The midline structures mainly consist of glial populations, but also contain neuronal populations . The role of the midline glial structures in the formation of the CC was first reported by Silver et al. . In the mouse brain, these glial structures have been shown to already exist on embryonic day (E) 15.0 and can guide the growth of callosal axons [8, 14, 15]. The midline glial structures mainly consist of four structures: the glial wedge (GW), the indusium griseum (IG), the midline zipper (MZ), and the glial sling (GS) [8, 16] (Figure 1). The MZ is thought to be required for the fusion of the two hemispheres, which facilitates the passage of axons across the midline [9, 17]. The other structures are responsible for promoting the crossing of at least the callosal axons [18–23]. These structures help the callosal axons find their correct path by secreting or expressing guidance molecules. Interestingly, Shu and Richards have illustrated that correct orientation as well as the presence of the GW is required for callosal axons to turn toward the midline; in one experiment, when the GW was replaced with 180° rotation (medial to lateral), the axons turned away from the midline .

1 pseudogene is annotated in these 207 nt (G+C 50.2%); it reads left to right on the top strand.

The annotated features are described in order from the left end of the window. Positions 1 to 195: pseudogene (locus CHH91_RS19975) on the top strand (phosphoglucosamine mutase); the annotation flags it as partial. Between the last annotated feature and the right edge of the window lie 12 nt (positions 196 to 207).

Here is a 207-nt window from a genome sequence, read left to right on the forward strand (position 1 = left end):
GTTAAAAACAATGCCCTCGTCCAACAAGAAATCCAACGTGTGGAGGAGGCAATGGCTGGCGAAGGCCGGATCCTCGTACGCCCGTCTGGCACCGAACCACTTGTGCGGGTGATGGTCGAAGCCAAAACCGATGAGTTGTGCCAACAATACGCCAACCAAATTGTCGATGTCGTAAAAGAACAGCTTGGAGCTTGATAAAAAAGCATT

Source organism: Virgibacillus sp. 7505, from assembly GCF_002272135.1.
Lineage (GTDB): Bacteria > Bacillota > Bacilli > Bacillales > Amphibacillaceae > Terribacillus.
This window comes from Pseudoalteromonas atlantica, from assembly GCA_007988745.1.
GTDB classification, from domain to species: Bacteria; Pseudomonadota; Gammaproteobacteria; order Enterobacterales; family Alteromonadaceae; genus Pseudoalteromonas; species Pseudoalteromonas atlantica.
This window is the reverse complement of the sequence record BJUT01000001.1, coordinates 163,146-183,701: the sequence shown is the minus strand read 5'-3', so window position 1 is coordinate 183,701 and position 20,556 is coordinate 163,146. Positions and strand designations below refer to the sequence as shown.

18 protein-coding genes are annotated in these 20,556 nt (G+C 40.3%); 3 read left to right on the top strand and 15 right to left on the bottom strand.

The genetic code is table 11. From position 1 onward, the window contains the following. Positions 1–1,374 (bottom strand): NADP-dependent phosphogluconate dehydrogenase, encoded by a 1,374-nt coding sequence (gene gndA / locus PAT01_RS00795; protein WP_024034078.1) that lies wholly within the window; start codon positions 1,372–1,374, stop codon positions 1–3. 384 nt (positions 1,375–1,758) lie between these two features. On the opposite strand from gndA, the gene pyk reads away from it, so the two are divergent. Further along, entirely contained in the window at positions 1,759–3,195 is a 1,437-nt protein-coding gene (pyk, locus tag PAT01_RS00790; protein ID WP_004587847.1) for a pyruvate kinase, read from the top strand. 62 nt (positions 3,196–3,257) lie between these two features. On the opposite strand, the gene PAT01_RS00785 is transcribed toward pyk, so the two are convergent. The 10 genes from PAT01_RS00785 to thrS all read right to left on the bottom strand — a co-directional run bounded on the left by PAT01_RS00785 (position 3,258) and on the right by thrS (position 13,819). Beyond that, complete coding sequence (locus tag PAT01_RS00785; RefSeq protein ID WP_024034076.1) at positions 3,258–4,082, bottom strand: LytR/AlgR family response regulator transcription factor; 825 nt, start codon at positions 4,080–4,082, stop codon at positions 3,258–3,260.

Studies have gradually uncovered the molecules secreted by the midline structures for callosal axon guidance. The axon guidance cues for callosal neurons secreted by the midline structures have been classified into two types: long range (Figures 2(a)–2(c)) and short range (Figure 2(d)). The long-range guidance molecules are secreted by the midline glial populations, forming a concentration gradient and helping callosal axons pass through the CC with attractive (Figure 2(a)) and repulsive signals (Figures 2(b) and 2(c)). Slits [15, 24, 25], Wnts , Netrins [27, 28], Draxin , and Semaphorins  are some of the reported long-range guidance molecules. Recent studies have also clarified new roles for some of these guidance molecules. For example, Unni et al. have suggested a novel role of Slits in regulating the positioning and maturation of the midline glial populations, presumably independent of the activity of its receptor, Robo1, in addition to its role as a repulsive axon guidance cue . Wnt5a not only promotes axon outgrowth as a long-range guidance molecule, but also serves as a short-range repulsive axon guidance cue [32, 33].